12 Behavioral Health Facilities Tap Cerner EHR for Interoperability

Twelve behavioral health facilities in Virginia will implement Cerner EHR during 2021.

Twelve behavioral health facilities within the Virginia Department of Behavioral Health and Developmental Services (DBHDS) group will launch Cerner EHR to provide its clinicians with up-to-date patient information on a single platform to boost interoperability between the facilities.

“As a trusted industry leader in technology, data exchange and interoperability, Cerner can deliver the efficiency, reliability and security our clients, including DBHDS, need to improve health outcomes,” John Dreager, PhD, vice president of client relationships at Cerner, said in a statement.

“Cerner's technology is designed to help improve continuity of patient care and a seamless exchange of health data between doctors and patients. We are proud to help Virginia address the mental and behavioral health needs of their residents.”

Behavioral health issues are an underfunded and overlooked area of the healthcare industry, forcing the need for more comprehensive EHR platforms.

A recent Kaiser Family Foundation poll showed that 45 percent of adults have had their mental health negatively impacted due to the uncertainty of the coronavirus. Cerner said the pandemic has magnified the need for health IT to help treat mental health.

With the EHR implementation, DBHDS faculty and patients can utilize Cerner’s patient portal.

Patients will be able to direct message providers, schedule appointments, and gain full patient data access. Providers and patients will also be able to utilize telehealth capabilities through the online portal for remote therapy sessions.

DBHDS will also leverage the vendor’s revenue cycle management platform to improve its financial operations and link patient clinical and financial data into a single EHR record.

“A single EHR across all locations is a key step towards standardizing care delivery” said Alison Land, commissioner of DBHDS. “As the demand for community mental health and substance abuse resources continues to rise in the wake of the pandemic, there’s no better time to upgrade technology systemwide. For us this marks a new era of automation, bringing increased care coordination across our network and using technology to help improve care, treatment and communication with our clients.”

Cerner has implemented its EHR system at these eight DBHDS facilities: Western State Hospital, Southwestern Virginia Mental Health Institute, Southern Virginia Mental Health Institute, Commonwealth Center for Children & Adolescents, Southeastern Virginia Training Center, Eastern State Hospital, Northern Virginia Mental Health Institute, and Catawba Hospital.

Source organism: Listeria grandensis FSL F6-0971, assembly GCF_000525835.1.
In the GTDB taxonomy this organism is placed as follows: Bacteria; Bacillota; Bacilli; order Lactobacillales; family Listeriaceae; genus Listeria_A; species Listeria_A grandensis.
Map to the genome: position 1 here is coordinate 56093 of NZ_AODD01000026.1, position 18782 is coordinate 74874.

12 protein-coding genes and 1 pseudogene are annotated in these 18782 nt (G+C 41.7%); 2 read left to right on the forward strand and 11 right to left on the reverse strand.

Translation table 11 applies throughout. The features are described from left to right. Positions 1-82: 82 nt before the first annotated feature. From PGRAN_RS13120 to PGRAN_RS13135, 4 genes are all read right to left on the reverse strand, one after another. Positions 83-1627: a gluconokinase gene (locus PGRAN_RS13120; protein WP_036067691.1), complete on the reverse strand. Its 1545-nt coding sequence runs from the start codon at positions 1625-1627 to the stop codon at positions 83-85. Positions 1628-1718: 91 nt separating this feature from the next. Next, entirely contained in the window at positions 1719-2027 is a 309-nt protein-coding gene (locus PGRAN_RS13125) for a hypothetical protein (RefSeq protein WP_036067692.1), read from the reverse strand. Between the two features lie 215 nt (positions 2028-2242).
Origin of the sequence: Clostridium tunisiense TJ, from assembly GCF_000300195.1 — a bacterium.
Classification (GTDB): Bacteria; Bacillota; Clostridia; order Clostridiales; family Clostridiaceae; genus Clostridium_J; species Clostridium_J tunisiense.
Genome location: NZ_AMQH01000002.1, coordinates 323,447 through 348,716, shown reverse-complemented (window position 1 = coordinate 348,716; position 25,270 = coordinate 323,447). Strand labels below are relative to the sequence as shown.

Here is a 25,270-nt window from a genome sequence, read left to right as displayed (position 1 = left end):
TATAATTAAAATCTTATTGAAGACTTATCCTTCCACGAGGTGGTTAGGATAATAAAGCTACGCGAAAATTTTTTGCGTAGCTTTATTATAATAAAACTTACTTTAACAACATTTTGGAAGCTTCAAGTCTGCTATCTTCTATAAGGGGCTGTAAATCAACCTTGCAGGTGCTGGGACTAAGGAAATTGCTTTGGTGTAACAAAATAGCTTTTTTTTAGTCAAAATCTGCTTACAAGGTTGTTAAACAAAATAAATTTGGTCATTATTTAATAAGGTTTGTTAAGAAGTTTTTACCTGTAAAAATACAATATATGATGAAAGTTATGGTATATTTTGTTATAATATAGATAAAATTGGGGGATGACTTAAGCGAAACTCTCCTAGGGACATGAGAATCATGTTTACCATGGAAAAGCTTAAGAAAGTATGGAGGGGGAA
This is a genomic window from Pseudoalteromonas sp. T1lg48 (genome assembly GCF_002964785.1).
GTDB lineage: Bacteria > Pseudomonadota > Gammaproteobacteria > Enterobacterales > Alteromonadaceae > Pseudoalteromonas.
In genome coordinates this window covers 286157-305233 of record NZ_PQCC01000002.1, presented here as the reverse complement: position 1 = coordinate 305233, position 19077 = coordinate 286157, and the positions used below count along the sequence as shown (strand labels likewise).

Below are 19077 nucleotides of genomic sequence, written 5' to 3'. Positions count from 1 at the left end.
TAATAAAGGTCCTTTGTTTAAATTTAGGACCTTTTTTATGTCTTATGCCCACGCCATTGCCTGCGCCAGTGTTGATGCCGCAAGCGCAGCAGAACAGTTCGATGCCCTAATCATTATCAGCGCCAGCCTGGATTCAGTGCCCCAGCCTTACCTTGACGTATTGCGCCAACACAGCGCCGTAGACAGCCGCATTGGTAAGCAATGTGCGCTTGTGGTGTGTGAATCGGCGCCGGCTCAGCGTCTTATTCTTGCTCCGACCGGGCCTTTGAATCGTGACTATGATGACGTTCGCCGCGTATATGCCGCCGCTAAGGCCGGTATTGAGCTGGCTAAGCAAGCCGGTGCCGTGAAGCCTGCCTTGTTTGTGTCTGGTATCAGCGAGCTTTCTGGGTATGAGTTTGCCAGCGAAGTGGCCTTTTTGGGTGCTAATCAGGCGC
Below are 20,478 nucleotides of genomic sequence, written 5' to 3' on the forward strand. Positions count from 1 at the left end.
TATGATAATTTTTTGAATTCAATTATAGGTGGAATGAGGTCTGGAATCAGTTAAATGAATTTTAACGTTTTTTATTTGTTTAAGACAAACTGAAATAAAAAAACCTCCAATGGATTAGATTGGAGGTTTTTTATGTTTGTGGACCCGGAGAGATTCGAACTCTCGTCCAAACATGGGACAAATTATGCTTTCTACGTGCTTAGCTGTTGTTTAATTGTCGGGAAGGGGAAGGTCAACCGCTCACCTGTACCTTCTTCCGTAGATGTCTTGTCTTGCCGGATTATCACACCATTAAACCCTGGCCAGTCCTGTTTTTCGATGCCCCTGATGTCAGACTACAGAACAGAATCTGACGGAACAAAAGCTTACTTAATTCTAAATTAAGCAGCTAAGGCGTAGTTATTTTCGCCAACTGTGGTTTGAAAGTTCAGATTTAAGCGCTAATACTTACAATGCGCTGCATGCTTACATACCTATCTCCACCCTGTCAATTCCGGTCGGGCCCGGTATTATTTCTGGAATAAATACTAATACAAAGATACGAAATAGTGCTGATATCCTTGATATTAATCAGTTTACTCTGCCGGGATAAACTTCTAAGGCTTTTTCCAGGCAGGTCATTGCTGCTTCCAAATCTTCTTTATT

The vendor said the remaining four DBHDS facilities plan to deploy the vendor’s EHR system in spring 2021.

The majority of customers using a behavioral health EHR vendor are highly dissatisfied with the overall product. However, according to a KLAS report, Cerner’s Millennium Behavioral Health stood out as an outlier.

All seven EHR vendors in the survey scored below the average software type of 81 out of 100. In fact, three behavioral health EHR vendors scored in the 70s, one scored a 63.6, two scored in the 50s, and Cerner’s Community Behavioral Health scored an 80.5 percent.

While some vendors improved their products, others had significant drops in satisfaction, losing upwards of 16 percent or more percentage points since the 2018 survey.

Even though support was a common complaint for respondents across all vendors, Cerner customers said that wasn’t the case with their tools. Customers reported timely and responsive support from the vendor.

Cerner users were also pleased with the product’s integration and interoperability efforts, and they also were satisfied with the vendor’s software updates, partnering abilities, and responsiveness to the customer.

“Three of the five interviewed organizations who have deployed Millennium within the last two years report a poor implementation experience, and some customers had to redo the Cerner training or provide their own because Cerner’s was inadequate or ineffective,” wrote the report authors.

“Additionally, over half of respondents say the product lacks some behavioral health–specific workflows and functionality, especially for the outpatient setting,” they continued.

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